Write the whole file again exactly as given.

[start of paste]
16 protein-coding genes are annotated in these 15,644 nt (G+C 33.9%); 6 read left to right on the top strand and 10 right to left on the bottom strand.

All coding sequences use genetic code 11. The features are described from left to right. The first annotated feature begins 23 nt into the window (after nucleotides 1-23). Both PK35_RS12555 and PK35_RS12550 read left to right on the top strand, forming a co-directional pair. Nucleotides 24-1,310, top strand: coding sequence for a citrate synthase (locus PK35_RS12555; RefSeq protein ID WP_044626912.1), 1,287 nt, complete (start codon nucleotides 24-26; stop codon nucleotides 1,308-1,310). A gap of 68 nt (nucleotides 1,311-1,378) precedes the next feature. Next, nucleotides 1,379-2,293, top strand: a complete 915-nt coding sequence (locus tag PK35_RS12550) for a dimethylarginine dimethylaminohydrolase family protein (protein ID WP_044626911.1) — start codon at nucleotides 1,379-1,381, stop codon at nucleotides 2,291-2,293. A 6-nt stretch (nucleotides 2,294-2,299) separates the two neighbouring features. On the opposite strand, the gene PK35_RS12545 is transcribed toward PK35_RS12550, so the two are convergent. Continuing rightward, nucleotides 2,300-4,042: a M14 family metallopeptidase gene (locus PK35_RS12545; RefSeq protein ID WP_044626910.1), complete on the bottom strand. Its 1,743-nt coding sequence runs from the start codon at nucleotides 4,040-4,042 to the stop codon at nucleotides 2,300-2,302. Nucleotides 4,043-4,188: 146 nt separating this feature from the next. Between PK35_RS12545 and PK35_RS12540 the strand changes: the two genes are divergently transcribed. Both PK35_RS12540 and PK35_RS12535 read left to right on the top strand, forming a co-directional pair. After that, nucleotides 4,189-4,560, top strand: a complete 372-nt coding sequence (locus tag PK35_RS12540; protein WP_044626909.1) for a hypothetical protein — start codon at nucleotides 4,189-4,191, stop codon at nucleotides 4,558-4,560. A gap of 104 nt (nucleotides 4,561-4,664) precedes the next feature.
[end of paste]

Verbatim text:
16 protein-coding genes are annotated in these 15,644 nt (G+C 33.9%); 6 read left to right on the top strand and 10 right to left on the bottom strand.

All coding sequences use genetic code 11. The features are described from left to right. The first annotated feature begins 23 nt into the window (after nucleotides 1-23). Both PK35_RS12555 and PK35_RS12550 read left to right on the top strand, forming a co-directional pair. Nucleotides 24-1,310, top strand: coding sequence for a citrate synthase (locus PK35_RS12555; RefSeq protein ID WP_044626912.1), 1,287 nt, complete (start codon nucleotides 24-26; stop codon nucleotides 1,308-1,310). A gap of 68 nt (nucleotides 1,311-1,378) precedes the next feature. Next, nucleotides 1,379-2,293, top strand: a complete 915-nt coding sequence (locus tag PK35_RS12550) for a dimethylarginine dimethylaminohydrolase family protein (protein ID WP_044626911.1) — start codon at nucleotides 1,379-1,381, stop codon at nucleotides 2,291-2,293. A 6-nt stretch (nucleotides 2,294-2,299) separates the two neighbouring features. On the opposite strand, the gene PK35_RS12545 is transcribed toward PK35_RS12550, so the two are convergent. Continuing rightward, nucleotides 2,300-4,042: a M14 family metallopeptidase gene (locus PK35_RS12545; RefSeq protein ID WP_044626910.1), complete on the bottom strand. Its 1,743-nt coding sequence runs from the start codon at nucleotides 4,040-4,042 to the stop codon at nucleotides 2,300-2,302. Nucleotides 4,043-4,188: 146 nt separating this feature from the next. Between PK35_RS12545 and PK35_RS12540 the strand changes: the two genes are divergently transcribed. Both PK35_RS12540 and PK35_RS12535 read left to right on the top strand, forming a co-directional pair. After that, nucleotides 4,189-4,560, top strand: a complete 372-nt coding sequence (locus tag PK35_RS12540; protein WP_044626909.1) for a hypothetical protein — start codon at nucleotides 4,189-4,191, stop codon at nucleotides 4,558-4,560. A gap of 104 nt (nucleotides 4,561-4,664) precedes the next feature.